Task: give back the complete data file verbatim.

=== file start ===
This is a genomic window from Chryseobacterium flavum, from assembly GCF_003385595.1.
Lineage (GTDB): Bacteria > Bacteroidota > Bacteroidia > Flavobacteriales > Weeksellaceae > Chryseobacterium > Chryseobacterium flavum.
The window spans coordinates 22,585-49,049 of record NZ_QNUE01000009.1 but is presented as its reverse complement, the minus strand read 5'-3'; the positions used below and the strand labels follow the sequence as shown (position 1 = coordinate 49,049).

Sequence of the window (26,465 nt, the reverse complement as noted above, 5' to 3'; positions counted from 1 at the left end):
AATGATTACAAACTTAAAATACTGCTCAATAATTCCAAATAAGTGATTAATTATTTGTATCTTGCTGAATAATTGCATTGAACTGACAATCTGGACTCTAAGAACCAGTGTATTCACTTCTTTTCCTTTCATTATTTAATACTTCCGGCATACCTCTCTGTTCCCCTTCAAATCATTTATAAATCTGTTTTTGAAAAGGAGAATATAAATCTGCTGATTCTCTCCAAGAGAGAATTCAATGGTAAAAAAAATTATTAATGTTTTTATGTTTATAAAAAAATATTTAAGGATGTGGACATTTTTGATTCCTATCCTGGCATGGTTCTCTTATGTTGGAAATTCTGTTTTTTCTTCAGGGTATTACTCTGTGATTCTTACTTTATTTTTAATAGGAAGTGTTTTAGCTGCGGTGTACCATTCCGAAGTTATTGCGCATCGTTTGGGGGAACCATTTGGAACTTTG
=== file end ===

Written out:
This is a genomic window from Chryseobacterium flavum, from assembly GCF_003385595.1.
Lineage (GTDB): Bacteria > Bacteroidota > Bacteroidia > Flavobacteriales > Weeksellaceae > Chryseobacterium > Chryseobacterium flavum.
The window spans coordinates 22,585-49,049 of record NZ_QNUE01000009.1 but is presented as its reverse complement, the minus strand read 5'-3'; the positions used below and the strand labels follow the sequence as shown (position 1 = coordinate 49,049).

Sequence of the window (26,465 nt, the reverse complement as noted above, 5' to 3'; positions counted from 1 at the left end):
AATGATTACAAACTTAAAATACTGCTCAATAATTCCAAATAAGTGATTAATTATTTGTATCTTGCTGAATAATTGCATTGAACTGACAATCTGGACTCTAAGAACCAGTGTATTCACTTCTTTTCCTTTCATTATTTAATACTTCCGGCATACCTCTCTGTTCCCCTTCAAATCATTTATAAATCTGTTTTTGAAAAGGAGAATATAAATCTGCTGATTCTCTCCAAGAGAGAATTCAATGGTAAAAAAAATTATTAATGTTTTTATGTTTATAAAAAAATATTTAAGGATGTGGACATTTTTGATTCCTATCCTGGCATGGTTCTCTTATGTTGGAAATTCTGTTTTTTCTTCAGGGTATTACTCTGTGATTCTTACTTTATTTTTAATAGGAAGTGTTTTAGCTGCGGTGTACCATTCCGAAGTTATTGCGCATCGTTTGGGGGAACCATTTGGAACTTTG